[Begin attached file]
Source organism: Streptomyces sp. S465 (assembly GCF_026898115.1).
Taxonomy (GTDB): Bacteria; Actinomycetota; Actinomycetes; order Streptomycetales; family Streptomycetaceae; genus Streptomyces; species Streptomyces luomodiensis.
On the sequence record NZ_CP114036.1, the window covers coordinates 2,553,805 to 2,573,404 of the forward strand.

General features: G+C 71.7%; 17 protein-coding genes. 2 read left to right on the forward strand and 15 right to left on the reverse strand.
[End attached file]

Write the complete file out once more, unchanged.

Source organism: Streptomyces sp. S465 (assembly GCF_026898115.1).
Taxonomy (GTDB): Bacteria; Actinomycetota; Actinomycetes; order Streptomycetales; family Streptomycetaceae; genus Streptomyces; species Streptomyces luomodiensis.
On the sequence record NZ_CP114036.1, the window covers coordinates 2,553,805 to 2,573,404 of the forward strand.

General features: G+C 71.7%; 17 protein-coding genes. 2 read left to right on the forward strand and 15 right to left on the reverse strand.